The only thing worse than being blind is having sight but no vision. – Helen Keller: author, political activist, lecturer, first deaf-blind person to earn a Bachelor of Arts degree, and ACLU co-founder
In Roman mythology, the god Janus has two faces, one looking to the past, the other to the future. He can serve as a symbol for the conservative-liberal divide about which it is said conservatives look backward to a golden age that never existed and liberals forward to an unachievable utopian future. Libertarians? They’re neither nostalgic nor visionary but, rather, firmly planted in the present afflicted with myopic vision, which causes them to believe the present is the end of progress. Helen Keller might have had them in mind.
American roads, especially in the West, are overrun with addicted drivers. Not necessarily addicted to alcohol, drugs, pot, or texting although those are serious concerns, but to what they’re doing: Driving. They believe the road is their personal fiefdom and it’s their inalienable right to drive as fast to wherever with minimal hindrances, like other vehicles and speed limits, clutching their steering wheels with death grips.
It’s fascinating to consider that while a vehicle is moving relative to its environment, the driver’s position is relative to the vehicle. Thus, he/she is technically going nowhere. Although that’s neither here nor there, it serves as a fun factoid that encourages one to consider issues complexly rather than from a limited, self-interest perspective.
Case in point is the I-70 corridor through the Clear Creek Valley. For some, there is one solution: More lanes, lots of lanes, as many lanes it takes to accommodate the onslaught of vehicles during those few hours outdoor enthusiasts make their ways up and overwhelm the highway. Their “solution” would cause the Clear Creek community a mountain of woes, potentially destroying the community as we know it.
Historians have dubbed the pioneer movement of the nineteenth century Western Expansion. While the West’s wide-open spaces have attracted immigrants, in turn they’ve shaped westerners’ thinking, much like how the open road and personal-transportation device—automobile—have rewired the brains of drivers.
Consider what expansion ultimately entails: Unbridled growth. Expansion can work, albeit with dreadful consequences (e.g., sprawl), as long as there is space to build on. But it runs into reality at the Rocky Mountain foothills. From there up, land is a limited commodity and resource. Not only do roads compete with homes, businesses, commercial holdings, and communities for it, they simultaneously work as a conduit for more to come and compete for the more-limited space.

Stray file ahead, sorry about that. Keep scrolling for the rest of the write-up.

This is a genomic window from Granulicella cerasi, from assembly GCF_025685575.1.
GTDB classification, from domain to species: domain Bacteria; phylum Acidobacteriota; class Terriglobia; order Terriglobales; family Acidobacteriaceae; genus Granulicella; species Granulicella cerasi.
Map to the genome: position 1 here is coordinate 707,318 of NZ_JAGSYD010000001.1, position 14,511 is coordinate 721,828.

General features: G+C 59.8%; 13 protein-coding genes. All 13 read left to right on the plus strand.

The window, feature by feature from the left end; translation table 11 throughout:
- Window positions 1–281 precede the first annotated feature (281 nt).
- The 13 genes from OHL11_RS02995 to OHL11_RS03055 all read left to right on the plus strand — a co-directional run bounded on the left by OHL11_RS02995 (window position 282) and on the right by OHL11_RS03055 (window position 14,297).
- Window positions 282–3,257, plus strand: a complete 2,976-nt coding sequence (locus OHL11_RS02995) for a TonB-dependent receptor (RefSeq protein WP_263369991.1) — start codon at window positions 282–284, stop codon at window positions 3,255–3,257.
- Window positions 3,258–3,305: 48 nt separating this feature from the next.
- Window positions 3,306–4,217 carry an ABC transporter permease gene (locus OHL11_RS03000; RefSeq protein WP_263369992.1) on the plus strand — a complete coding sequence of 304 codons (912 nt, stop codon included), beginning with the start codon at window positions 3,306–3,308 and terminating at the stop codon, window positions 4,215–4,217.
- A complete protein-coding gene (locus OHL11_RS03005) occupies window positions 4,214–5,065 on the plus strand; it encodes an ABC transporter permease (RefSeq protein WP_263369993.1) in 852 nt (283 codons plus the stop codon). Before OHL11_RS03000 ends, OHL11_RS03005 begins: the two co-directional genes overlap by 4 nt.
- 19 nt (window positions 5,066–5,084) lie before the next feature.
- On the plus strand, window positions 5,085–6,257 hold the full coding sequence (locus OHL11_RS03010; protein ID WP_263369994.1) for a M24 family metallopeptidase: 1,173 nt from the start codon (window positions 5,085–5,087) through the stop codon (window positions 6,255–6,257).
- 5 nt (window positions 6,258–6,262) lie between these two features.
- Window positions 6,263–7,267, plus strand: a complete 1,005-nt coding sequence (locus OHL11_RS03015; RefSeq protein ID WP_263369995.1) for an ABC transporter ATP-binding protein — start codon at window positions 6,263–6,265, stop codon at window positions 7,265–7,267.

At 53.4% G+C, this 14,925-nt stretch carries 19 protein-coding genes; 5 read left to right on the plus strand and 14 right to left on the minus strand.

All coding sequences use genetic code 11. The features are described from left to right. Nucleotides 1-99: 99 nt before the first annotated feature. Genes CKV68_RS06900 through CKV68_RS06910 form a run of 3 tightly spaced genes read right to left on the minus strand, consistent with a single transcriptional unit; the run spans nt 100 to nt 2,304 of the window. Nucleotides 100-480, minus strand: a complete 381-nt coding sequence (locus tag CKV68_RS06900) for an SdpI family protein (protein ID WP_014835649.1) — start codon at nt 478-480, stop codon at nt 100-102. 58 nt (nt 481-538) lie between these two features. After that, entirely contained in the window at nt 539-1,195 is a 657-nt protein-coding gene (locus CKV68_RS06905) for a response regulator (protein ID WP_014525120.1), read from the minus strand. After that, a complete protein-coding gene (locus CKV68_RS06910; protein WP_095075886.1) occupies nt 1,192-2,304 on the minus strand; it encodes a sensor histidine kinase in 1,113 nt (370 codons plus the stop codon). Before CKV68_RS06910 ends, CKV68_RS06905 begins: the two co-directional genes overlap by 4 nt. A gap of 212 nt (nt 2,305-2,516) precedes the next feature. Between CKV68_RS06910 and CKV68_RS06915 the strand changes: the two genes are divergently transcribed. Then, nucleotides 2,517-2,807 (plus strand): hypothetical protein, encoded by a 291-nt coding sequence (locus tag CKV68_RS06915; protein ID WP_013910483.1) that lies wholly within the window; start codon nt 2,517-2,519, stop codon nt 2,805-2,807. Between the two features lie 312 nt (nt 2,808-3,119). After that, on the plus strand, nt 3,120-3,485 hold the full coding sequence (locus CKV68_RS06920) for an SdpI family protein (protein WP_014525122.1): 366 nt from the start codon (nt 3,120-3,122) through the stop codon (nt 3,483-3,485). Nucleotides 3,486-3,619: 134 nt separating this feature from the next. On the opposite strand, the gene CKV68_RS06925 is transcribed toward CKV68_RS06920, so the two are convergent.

There are those who argue the present, albeit on steroids, is the future, an argument based on personal convenience, rather than thoughtful consideration of the current transportation mode’s impact on the community and environment; of the inevitability of change when one day, perhaps not far into the future, rubber-wheeled, on-ground transportation will go the way of the horse-drawn buckboard; and of the fact behavior is learned, shaped, and conditioned by one’s environment and tribe’s ethos.
On a grand scale, Los Angeles has proven the more-lanes solution is a remedy worse than the disease; on a lesser and more recent scale, Denver has with its T-Rex Project. That massive overlay of concrete, which displaced many, was to solve the metro area’s north-south traffic nightmare by widening the Valley Highway (“I-25” to recent transplants). Instead, T-Rex exacerbated congestion by creating a super-wide, sprawling, at times crawling, virtual parking lot during “peak-period usage” prompting earlier start and later stop times.
The Denver metro area is burgeoning. Traffic is increasingly a nightmare. Rents are soaring like the Denver skyline. CDOT is unsurprisingly seeking to accommodate more by proscribing what has become the classic definition of insanity: Repeating something and expecting different results. CDOT’s long-range intent: Widen I-70 through north Denver, I-25 north to Ft. Collins, and C-470 across Highlands Ranch and bulldoze through Golden to complete the C-470 beltway. And through Clear Creek for one purpose: To accommodate recreational traffic during very limited times.
The remaining vestige of Denver’s cow-town persona is a New York strip steak at Elway’s. What will remain of the Clear Creek community along with its history and tradition if more-lanes advocates get their way?
A future column: Think Elon Musk. Adapt or go extinct.